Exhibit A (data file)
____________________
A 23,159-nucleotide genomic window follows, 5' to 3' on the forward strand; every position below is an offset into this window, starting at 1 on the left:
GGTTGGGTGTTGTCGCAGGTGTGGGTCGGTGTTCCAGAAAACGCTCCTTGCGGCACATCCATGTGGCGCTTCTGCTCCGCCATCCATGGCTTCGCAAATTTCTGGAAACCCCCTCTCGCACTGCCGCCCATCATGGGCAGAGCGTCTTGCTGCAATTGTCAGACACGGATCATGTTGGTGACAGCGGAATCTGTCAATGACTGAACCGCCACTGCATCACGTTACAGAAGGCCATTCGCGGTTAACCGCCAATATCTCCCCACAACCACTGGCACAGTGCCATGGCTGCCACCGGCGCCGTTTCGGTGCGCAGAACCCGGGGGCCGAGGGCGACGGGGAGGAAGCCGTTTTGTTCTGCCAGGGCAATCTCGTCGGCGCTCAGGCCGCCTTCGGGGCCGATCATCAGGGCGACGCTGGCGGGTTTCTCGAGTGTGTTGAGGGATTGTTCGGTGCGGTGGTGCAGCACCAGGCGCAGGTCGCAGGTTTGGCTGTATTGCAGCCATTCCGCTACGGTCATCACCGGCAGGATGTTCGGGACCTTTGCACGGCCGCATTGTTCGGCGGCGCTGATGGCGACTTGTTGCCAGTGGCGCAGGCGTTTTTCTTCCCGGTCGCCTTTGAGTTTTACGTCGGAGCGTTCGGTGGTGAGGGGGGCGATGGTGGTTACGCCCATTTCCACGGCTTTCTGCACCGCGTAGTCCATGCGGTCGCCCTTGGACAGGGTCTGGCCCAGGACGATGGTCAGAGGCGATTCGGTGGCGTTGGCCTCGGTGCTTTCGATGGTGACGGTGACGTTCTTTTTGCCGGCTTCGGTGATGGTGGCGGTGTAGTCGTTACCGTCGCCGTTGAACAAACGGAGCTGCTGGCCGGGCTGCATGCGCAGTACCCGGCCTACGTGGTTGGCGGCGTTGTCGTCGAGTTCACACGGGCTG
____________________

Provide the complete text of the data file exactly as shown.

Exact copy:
A 23,159-nucleotide genomic window follows, 5' to 3' on the forward strand; every position below is an offset into this window, starting at 1 on the left:
GGTTGGGTGTTGTCGCAGGTGTGGGTCGGTGTTCCAGAAAACGCTCCTTGCGGCACATCCATGTGGCGCTTCTGCTCCGCCATCCATGGCTTCGCAAATTTCTGGAAACCCCCTCTCGCACTGCCGCCCATCATGGGCAGAGCGTCTTGCTGCAATTGTCAGACACGGATCATGTTGGTGACAGCGGAATCTGTCAATGACTGAACCGCCACTGCATCACGTTACAGAAGGCCATTCGCGGTTAACCGCCAATATCTCCCCACAACCACTGGCACAGTGCCATGGCTGCCACCGGCGCCGTTTCGGTGCGCAGAACCCGGGGGCCGAGGGCGACGGGGAGGAAGCCGTTTTGTTCTGCCAGGGCAATCTCGTCGGCGCTCAGGCCGCCTTCGGGGCCGATCATCAGGGCGACGCTGGCGGGTTTCTCGAGTGTGTTGAGGGATTGTTCGGTGCGGTGGTGCAGCACCAGGCGCAGGTCGCAGGTTTGGCTGTATTGCAGCCATTCCGCTACGGTCATCACCGGCAGGATGTTCGGGACCTTTGCACGGCCGCATTGTTCGGCGGCGCTGATGGCGACTTGTTGCCAGTGGCGCAGGCGTTTTTCTTCCCGGTCGCCTTTGAGTTTTACGTCGGAGCGTTCGGTGGTGAGGGGGGCGATGGTGGTTACGCCCATTTCCACGGCTTTCTGCACCGCGTAGTCCATGCGGTCGCCCTTGGACAGGGTCTGGCCCAGGACGATGGTCAGAGGCGATTCGGTGGCGTTGGCCTCGGTGCTTTCGATGGTGACGGTGACGTTCTTTTTGCCGGCTTCGGTGATGGTGGCGGTGTAGTCGTTACCGTCGCCGTTGAACAAACGGAGCTGCTGGCCGGGCTGCATGCGCAGTACCCGGCCTACGTGGTTGGCGGCGTTGTCGTCGAGTTCACACGGGCTG